Prota 11(1): Medicinal plants/Plantes médicinales 1
Journ. Linn. Soc., Bot. 30: 410 (1895).
2n = 14
Origin and geographic distribution
Aloe rabaiensis occurs in Somalia, Kenya and Tanzania.
In Kenya and Tanzania a leaf decoction of Aloe rabaiensis is taken to cure an enlarged spleen. It causes vomiting and diarrhoea. Together with Acokanthera schimperi (A.DC.) Schweinf., the exudate is part of an arrow poison made by the Giriama people of the coast of Kenya. The Digo people of Tanzania apply the heated and pounded leaves to swellings. Small portions of the root are taken as a purgative. The exudate is harvested as it can be concentrated easily into a solid material suitable for trading, called ‘bitters’.
Production and international trade
Aloe rabaiensis is one of the Aloe species in Kenya harvested illegally from the wild. It appears that there is a substantial international trade in concentrated exudate, but the exported product is probably a mixture of exudate from several Aloe species.
The distinctive constituents in Aloe leaves are phenolic compounds, including chromone, anthraquinone or anthrone derivatives. Some of the compounds are found in many species, whereas others occur in only a few. The widespread anthrone glucoside aloin A (barbaloin) is present in the exudate of Aloe rabaiensis. The exudate also contains aloeresin-D. Aloin is the active ingredient in the ‘bitters’ and has purgative properties. Other compounds of interest for their medicinal activity in this and other Aloe species are the lectins and the polysaccharides contained in the gel.
Succulent perennial shrub up to 2 m tall; stem branching from base, erect or sprawling, often supported by surrounding shrubs. Leaves in a lax rosette, persistent; stipules absent; petiole absent; blade lanceolate, 30–45 cm × 3–8 cm, apex long-acuminate, margin with firm, brown-tipped teeth 2–3 mm long, 1–1.5 cm apart, blade fleshy, greyish green often tinged reddish with few scattered whitish spots on leaves of young shoots; exudate yellow. Inflorescence consisting of head-like racemes up to 8 cm × 8 cm, densely flowered; peduncle up to 60 cm long, with 5–9 branches, lower branch sometimes rebranched; bracts lanceolate, 10–12 mm × 3 mm. Flowers bisexual, regular, 3-merous; pedicel 1–1.5(–2) cm long; perianth tubular, 2–2.5 cm long, slightly inflated around the ovary, lobes 6, 1–1.5 cm long, orange-red, yellow at the mouth, sometimes entirely yellow; stamens 6, exserted; ovary superior, 3-celled, style filiform, stigma head-shaped, exserted. Fruit unknown.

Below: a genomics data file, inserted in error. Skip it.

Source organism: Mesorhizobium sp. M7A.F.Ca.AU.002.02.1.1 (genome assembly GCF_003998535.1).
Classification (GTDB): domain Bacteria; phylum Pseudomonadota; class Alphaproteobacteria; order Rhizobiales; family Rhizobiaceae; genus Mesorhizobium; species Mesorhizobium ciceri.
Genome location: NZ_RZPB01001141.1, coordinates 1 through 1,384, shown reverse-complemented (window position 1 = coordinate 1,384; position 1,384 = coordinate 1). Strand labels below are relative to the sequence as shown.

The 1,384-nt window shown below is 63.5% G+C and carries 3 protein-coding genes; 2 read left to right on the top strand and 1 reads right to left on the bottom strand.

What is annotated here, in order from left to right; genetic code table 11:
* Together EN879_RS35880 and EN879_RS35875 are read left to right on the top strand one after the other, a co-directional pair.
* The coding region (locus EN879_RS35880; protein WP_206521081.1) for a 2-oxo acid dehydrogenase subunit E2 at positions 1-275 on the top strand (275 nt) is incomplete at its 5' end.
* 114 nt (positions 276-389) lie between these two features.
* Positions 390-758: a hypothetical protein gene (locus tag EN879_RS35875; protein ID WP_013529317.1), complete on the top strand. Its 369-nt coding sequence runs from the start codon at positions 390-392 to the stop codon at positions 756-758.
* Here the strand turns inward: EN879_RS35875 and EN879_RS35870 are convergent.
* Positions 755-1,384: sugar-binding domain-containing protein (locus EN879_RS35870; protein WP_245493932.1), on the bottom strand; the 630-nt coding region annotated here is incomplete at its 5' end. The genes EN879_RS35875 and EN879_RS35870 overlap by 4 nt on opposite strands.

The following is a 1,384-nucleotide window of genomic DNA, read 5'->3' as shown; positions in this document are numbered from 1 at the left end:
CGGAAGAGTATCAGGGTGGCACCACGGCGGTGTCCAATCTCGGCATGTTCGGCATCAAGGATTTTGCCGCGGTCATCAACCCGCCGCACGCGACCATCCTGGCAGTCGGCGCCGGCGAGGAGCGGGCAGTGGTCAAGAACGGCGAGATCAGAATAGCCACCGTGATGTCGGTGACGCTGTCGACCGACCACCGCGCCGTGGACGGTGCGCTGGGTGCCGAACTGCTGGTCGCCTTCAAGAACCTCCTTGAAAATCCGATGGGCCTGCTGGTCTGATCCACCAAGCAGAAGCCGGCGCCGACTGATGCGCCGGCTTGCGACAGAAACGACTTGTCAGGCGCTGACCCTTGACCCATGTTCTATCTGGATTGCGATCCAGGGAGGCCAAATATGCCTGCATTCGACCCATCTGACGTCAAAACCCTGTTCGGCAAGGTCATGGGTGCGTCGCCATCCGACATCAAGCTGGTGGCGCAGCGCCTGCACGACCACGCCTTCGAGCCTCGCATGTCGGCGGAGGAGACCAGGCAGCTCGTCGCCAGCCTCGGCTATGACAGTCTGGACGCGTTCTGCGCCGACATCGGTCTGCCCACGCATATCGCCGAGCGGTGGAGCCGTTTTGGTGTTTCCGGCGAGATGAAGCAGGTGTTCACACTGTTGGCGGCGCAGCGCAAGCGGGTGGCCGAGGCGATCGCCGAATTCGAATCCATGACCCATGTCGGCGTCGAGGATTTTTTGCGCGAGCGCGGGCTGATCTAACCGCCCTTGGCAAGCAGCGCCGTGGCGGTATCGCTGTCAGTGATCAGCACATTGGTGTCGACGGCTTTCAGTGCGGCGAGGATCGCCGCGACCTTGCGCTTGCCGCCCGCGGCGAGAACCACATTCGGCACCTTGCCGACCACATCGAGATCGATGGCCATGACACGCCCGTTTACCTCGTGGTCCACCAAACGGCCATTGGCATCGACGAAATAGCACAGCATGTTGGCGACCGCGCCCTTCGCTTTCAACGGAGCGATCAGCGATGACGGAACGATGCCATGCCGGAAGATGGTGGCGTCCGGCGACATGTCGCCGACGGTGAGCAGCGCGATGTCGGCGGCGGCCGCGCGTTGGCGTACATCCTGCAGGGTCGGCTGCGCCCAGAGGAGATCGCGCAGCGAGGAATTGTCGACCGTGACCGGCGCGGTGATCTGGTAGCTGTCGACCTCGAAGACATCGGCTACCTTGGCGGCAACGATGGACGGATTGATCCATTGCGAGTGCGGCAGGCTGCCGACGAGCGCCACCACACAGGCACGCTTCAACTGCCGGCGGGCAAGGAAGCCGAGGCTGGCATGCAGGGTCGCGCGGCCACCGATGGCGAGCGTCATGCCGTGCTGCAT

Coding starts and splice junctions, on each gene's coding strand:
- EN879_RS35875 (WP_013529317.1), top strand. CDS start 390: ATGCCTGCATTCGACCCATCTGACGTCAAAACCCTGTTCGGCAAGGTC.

Aloe comprises about 450 species in Africa and Arabia, of which c. 315 occur in mainland Africa, c. 100 are endemic to Madagascar or the Indian Ocean islands (including the former Lomatophyllum) and c. 50 occur in Arabia. The taxonomy is complicated by the occurrence of interspecific hybrids both in the wild and in cultivation. Aloe rabaiensis belongs to a group of species with obvious stems that grow into shrubs of over 2 m tall. Several other species in this group have medicinal uses. In Rwanda the leaf extract of Aloe dawei A.Berger is drunk to cure malaria and leaf sap is used as drops to treat inflammation of the ear. In the highlands of Kenya the leaves of Aloe kedongensis Reynolds are used to treat colds, fever, diarrhoea and malaria. Veterinary use comprises treatment of poultry diseases and East Coast fever in cattle. Aloe kedongensis is planted to form live fences and is used as a dye. The roots are added to honey beer to promote fermentation. Aloe ngongensis Christian occurs in the highlands of Kenya and Tanzania and has long been considered as conspecific with Aloe rabaiensis. It has the same medicinal uses as Aloe rabaiensis, and is also harvested from the wild for exudate extraction. The leaf sap of Aloe nyeriensis Christian from the Central Province of Kenya is locally used by women to clear up pimples and blemishes on the face. The leaf exudate contains aloin A (barbaloin) and homonataloin. Natural hybrids of Aloe rabaiensis with some other species have been reported.